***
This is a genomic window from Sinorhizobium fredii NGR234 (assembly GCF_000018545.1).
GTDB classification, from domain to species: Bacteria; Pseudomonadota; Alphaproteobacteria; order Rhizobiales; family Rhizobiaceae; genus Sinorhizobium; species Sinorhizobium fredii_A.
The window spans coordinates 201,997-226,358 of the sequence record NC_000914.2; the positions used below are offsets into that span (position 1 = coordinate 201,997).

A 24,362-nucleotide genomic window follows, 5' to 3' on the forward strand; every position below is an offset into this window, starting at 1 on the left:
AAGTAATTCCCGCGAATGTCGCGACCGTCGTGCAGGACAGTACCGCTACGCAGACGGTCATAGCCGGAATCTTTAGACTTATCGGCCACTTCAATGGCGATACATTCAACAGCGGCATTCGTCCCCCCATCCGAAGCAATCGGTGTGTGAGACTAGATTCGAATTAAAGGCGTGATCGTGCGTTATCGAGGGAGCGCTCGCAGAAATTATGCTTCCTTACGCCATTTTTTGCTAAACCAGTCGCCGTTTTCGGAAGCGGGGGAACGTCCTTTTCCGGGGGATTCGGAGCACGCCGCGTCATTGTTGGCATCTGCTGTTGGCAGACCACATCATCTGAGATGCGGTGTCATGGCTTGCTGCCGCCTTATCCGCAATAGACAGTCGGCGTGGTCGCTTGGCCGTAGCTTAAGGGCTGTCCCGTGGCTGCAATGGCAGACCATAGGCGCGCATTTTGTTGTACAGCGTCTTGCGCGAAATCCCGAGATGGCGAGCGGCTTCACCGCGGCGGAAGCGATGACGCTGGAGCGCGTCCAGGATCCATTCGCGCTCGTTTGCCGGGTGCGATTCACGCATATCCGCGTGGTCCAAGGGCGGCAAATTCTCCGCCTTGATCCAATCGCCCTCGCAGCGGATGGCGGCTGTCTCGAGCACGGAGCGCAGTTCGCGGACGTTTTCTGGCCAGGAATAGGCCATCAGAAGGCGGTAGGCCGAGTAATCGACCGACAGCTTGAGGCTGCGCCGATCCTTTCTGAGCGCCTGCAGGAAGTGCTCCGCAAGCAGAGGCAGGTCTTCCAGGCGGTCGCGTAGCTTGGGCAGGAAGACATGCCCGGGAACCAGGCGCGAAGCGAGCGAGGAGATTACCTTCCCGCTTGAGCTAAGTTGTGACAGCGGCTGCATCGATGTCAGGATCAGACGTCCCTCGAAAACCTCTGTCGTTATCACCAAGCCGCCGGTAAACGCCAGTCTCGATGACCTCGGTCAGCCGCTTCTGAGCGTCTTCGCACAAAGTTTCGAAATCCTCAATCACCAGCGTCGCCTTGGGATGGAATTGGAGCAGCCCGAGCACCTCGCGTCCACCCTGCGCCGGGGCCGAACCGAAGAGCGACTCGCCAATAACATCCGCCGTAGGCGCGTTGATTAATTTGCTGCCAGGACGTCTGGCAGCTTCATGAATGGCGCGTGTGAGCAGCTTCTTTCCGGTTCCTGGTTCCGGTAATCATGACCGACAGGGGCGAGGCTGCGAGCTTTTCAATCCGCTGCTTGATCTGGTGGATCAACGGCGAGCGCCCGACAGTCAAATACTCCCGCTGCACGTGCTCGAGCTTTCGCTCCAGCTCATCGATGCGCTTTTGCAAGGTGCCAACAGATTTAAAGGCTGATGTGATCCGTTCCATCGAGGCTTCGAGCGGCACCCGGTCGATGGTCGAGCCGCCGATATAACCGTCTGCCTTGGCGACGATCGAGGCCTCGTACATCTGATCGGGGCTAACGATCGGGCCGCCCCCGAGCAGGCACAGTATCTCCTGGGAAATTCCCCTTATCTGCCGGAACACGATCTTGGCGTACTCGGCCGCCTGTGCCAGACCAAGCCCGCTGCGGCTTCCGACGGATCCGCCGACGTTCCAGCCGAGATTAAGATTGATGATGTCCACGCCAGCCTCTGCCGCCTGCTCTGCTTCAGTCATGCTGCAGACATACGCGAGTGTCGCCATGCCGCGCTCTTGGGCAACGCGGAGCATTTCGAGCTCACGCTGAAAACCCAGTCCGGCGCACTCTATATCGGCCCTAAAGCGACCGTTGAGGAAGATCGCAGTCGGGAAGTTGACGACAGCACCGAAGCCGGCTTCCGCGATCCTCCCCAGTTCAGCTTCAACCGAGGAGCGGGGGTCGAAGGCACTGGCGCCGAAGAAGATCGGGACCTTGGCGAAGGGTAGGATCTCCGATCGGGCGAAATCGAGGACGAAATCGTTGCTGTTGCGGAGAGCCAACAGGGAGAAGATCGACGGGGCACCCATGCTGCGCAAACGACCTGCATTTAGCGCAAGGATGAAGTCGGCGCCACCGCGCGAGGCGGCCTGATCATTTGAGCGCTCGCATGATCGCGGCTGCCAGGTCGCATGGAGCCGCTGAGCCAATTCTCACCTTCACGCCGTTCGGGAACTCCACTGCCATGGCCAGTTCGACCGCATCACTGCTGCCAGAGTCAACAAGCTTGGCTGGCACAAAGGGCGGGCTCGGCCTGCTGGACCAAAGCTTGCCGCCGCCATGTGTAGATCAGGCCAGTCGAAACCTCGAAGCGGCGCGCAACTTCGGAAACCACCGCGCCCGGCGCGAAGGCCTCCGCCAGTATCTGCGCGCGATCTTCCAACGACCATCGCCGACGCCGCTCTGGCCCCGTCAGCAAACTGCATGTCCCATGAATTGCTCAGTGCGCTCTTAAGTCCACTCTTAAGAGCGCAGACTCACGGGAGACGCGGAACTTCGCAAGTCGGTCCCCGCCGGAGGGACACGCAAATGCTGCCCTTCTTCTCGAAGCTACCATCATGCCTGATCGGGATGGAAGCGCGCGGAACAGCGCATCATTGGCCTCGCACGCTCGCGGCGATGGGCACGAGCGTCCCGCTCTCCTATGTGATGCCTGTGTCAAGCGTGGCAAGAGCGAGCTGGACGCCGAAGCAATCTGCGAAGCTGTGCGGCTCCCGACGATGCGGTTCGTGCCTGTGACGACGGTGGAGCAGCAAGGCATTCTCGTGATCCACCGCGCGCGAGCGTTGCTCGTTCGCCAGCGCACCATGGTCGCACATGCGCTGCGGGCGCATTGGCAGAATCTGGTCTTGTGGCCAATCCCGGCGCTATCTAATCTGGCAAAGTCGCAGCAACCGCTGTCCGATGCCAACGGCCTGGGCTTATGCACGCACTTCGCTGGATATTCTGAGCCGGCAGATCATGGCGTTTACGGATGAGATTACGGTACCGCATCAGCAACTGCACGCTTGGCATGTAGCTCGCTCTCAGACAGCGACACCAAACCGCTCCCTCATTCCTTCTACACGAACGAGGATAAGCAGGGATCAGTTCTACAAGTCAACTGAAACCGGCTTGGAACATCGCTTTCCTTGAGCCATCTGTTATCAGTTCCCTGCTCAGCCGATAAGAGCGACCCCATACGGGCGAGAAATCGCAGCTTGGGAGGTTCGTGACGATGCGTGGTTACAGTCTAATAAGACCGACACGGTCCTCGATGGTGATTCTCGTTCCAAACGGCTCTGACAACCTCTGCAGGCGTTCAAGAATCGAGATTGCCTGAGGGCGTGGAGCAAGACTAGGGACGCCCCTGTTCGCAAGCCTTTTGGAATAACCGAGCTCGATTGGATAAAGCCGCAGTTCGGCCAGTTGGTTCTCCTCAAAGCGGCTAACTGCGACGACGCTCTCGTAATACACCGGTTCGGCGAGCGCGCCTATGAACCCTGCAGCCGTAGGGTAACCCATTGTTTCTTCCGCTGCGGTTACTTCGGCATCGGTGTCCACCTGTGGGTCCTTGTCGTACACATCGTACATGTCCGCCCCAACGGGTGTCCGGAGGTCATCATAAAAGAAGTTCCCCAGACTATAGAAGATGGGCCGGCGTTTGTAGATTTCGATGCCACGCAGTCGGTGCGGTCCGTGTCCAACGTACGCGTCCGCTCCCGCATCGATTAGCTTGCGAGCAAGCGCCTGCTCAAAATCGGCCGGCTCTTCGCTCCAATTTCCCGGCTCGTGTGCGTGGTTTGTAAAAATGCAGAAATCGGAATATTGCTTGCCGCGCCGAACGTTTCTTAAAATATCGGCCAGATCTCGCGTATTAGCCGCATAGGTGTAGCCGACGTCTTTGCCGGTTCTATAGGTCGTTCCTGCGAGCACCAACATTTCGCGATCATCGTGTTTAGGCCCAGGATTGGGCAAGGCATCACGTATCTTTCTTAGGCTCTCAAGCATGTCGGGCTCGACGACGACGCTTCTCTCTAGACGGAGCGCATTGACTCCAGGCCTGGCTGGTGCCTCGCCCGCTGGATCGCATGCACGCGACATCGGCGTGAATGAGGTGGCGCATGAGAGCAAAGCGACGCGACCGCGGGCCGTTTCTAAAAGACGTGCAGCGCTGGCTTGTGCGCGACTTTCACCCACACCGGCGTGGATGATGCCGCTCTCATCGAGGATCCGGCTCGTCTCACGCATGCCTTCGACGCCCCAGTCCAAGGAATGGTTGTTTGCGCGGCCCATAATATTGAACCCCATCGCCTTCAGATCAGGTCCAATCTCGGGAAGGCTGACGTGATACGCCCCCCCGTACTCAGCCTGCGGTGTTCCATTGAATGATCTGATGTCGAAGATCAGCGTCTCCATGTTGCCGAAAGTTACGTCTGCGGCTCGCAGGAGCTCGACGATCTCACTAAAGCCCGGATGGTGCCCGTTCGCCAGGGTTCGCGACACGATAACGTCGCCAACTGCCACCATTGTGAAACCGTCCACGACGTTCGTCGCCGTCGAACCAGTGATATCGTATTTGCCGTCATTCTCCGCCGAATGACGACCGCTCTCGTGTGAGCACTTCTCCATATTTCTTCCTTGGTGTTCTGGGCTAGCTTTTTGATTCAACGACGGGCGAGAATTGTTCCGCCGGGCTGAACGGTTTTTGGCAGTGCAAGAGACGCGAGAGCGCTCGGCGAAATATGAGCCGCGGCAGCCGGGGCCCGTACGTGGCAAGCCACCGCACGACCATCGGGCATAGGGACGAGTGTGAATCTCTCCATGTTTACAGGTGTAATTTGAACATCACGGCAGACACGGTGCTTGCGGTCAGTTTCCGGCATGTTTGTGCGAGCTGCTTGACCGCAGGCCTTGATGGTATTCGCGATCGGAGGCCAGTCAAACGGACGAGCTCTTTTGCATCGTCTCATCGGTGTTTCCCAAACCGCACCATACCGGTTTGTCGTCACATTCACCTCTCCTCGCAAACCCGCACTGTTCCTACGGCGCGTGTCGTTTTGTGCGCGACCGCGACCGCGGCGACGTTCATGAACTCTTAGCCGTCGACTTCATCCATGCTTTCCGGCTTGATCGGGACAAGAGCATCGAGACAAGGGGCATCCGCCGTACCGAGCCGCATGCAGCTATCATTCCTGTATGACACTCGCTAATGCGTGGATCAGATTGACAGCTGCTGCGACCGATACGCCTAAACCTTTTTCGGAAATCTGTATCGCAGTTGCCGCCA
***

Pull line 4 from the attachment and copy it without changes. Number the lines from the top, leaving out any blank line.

A 24,362-nucleotide genomic window follows, 5' to 3' on the forward strand; every position below is an offset into this window, starting at 1 on the left: